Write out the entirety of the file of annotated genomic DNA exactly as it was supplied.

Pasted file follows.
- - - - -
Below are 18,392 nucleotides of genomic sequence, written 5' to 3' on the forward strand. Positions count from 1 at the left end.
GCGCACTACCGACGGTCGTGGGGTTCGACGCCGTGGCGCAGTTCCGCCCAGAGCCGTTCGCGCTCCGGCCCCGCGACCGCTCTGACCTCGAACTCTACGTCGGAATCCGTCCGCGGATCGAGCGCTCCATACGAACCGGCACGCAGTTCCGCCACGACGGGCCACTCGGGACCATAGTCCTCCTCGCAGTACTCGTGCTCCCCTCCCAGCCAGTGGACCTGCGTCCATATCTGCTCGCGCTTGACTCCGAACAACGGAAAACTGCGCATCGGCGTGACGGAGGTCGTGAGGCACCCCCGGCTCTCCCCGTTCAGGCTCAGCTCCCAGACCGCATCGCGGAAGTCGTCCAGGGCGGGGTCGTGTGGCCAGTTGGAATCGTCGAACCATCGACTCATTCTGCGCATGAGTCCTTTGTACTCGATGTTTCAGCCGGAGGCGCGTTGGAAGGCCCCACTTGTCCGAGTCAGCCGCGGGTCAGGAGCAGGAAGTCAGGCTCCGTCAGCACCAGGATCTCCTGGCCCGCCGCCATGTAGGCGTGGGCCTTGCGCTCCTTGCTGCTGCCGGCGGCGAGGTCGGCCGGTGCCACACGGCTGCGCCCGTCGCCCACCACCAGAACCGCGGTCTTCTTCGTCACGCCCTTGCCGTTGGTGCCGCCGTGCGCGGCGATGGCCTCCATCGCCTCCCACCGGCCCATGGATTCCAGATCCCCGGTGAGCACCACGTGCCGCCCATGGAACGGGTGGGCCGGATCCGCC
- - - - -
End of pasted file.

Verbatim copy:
Below are 18,392 nucleotides of genomic sequence, written 5' to 3' on the forward strand. Positions count from 1 at the left end.
GCGCACTACCGACGGTCGTGGGGTTCGACGCCGTGGCGCAGTTCCGCCCAGAGCCGTTCGCGCTCCGGCCCCGCGACCGCTCTGACCTCGAACTCTACGTCGGAATCCGTCCGCGGATCGAGCGCTCCATACGAACCGGCACGCAGTTCCGCCACGACGGGCCACTCGGGACCATAGTCCTCCTCGCAGTACTCGTGCTCCCCTCCCAGCCAGTGGACCTGCGTCCATATCTGCTCGCGCTTGACTCCGAACAACGGAAAACTGCGCATCGGCGTGACGGAGGTCGTGAGGCACCCCCGGCTCTCCCCGTTCAGGCTCAGCTCCCAGACCGCATCGCGGAAGTCGTCCAGGGCGGGGTCGTGTGGCCAGTTGGAATCGTCGAACCATCGACTCATTCTGCGCATGAGTCCTTTGTACTCGATGTTTCAGCCGGAGGCGCGTTGGAAGGCCCCACTTGTCCGAGTCAGCCGCGGGTCAGGAGCAGGAAGTCAGGCTCCGTCAGCACCAGGATCTCCTGGCCCGCCGCCATGTAGGCGTGGGCCTTGCGCTCCTTGCTGCTGCCGGCGGCGAGGTCGGCCGGTGCCACACGGCTGCGCCCGTCGCCCACCACCAGAACCGCGGTCTTCTTCGTCACGCCCTTGCCGTTGGTGCCGCCGTGCGCGGCGATGGCCTCCATCGCCTCCCACCGGCCCATGGATTCCAGATCCCCGGTGAGCACCACGTGCCGCCCATGGAACGGGTGGGCCGGATCCGCC